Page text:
- Define your uniqueness and explain why your customers benefit from it
- Publish testimonials (even better on video)
- Information Sheets / Booklets / Brochures
- Display Awards / Certificates
- Use payment plans, financing and accept credit cards
- Flowchart your sales process
- Reprint press articles
- Use sales scripts
- Ask questions, listen and provide ideas and advice
- Offer free training on how to get best results from the product/service
- Measure conversion rates and set targets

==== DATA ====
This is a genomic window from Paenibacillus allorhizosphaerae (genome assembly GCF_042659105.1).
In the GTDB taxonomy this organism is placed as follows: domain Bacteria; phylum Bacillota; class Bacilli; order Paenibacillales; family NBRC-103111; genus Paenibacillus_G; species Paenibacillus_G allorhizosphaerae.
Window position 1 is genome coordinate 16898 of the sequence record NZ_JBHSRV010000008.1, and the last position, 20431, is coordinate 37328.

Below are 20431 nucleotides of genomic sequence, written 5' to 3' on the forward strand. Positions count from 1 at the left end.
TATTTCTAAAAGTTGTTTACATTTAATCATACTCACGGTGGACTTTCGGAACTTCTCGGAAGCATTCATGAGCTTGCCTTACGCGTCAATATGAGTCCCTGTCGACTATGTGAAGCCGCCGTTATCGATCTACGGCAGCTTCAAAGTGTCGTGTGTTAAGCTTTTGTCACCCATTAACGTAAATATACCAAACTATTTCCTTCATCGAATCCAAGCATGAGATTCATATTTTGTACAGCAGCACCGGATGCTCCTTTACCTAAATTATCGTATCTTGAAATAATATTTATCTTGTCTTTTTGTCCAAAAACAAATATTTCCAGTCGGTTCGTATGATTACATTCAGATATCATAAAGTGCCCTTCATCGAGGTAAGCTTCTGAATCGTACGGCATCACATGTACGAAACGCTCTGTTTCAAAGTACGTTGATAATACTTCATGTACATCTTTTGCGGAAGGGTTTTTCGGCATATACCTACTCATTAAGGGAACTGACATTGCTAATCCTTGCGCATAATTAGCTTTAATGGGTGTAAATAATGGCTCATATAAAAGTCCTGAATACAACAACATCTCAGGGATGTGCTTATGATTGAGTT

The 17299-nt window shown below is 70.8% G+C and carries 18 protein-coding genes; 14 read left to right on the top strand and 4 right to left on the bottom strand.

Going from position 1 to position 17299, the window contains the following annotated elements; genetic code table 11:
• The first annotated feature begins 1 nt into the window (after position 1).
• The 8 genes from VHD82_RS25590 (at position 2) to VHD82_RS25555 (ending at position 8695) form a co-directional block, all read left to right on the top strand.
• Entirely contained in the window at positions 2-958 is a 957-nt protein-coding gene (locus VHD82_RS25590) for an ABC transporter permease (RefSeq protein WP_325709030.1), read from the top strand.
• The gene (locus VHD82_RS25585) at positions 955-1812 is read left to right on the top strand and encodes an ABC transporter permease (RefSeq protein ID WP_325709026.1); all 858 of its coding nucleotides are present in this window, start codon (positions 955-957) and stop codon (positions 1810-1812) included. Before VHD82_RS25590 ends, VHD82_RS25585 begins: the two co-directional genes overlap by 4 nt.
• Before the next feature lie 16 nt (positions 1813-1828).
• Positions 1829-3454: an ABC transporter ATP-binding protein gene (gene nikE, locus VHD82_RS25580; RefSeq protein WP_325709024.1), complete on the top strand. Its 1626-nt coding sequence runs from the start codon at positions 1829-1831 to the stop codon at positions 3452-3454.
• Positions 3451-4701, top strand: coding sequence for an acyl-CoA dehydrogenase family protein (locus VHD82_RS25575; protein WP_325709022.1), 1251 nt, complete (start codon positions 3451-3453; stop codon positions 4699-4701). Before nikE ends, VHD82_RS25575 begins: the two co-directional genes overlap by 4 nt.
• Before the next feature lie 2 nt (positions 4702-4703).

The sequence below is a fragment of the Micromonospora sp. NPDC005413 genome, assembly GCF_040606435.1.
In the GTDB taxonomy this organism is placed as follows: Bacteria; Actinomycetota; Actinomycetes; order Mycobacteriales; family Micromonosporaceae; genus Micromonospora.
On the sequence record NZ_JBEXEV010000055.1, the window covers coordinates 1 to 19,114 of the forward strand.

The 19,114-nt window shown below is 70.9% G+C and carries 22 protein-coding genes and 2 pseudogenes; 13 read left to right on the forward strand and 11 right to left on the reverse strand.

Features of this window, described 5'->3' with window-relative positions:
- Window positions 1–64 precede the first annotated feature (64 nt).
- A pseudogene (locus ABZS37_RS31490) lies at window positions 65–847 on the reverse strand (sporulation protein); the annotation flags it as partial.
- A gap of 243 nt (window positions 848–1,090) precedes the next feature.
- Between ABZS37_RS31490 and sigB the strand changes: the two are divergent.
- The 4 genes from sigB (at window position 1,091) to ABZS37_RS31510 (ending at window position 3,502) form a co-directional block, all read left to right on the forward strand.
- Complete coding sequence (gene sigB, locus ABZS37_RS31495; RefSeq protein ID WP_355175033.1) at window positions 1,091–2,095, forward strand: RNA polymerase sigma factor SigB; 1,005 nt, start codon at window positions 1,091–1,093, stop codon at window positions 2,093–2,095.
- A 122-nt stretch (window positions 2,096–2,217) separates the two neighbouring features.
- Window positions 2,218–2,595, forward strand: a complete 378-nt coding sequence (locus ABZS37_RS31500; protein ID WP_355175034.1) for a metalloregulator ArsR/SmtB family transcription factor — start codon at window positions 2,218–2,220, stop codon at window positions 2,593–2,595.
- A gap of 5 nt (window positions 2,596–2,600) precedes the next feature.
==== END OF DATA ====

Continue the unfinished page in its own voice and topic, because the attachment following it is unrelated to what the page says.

- Train your entire team in sales/service
- Survey your past customers
- Follow up on enquiries
- Survey people who don’t buy
- Improve store / office, vehicle & team appearance
These are just some of the 83 different ways we have tried and tested to improve sales conversion. Start by measuring your conversion rate and then implement one tactic after another and watch your sales soar.
Having weeded out your worst customers and identified your best customers in Week 2, the next step in this “Double Your Sales” program is to reward them and focus on giving your customers the best experience possible. Now that you’re spending less time dealing with problem customers that create the most hassles for you and your staff, you’ll have more time and resources to spend on your best customers.
Build a Loyalty Ladder to Create “Raving Fans”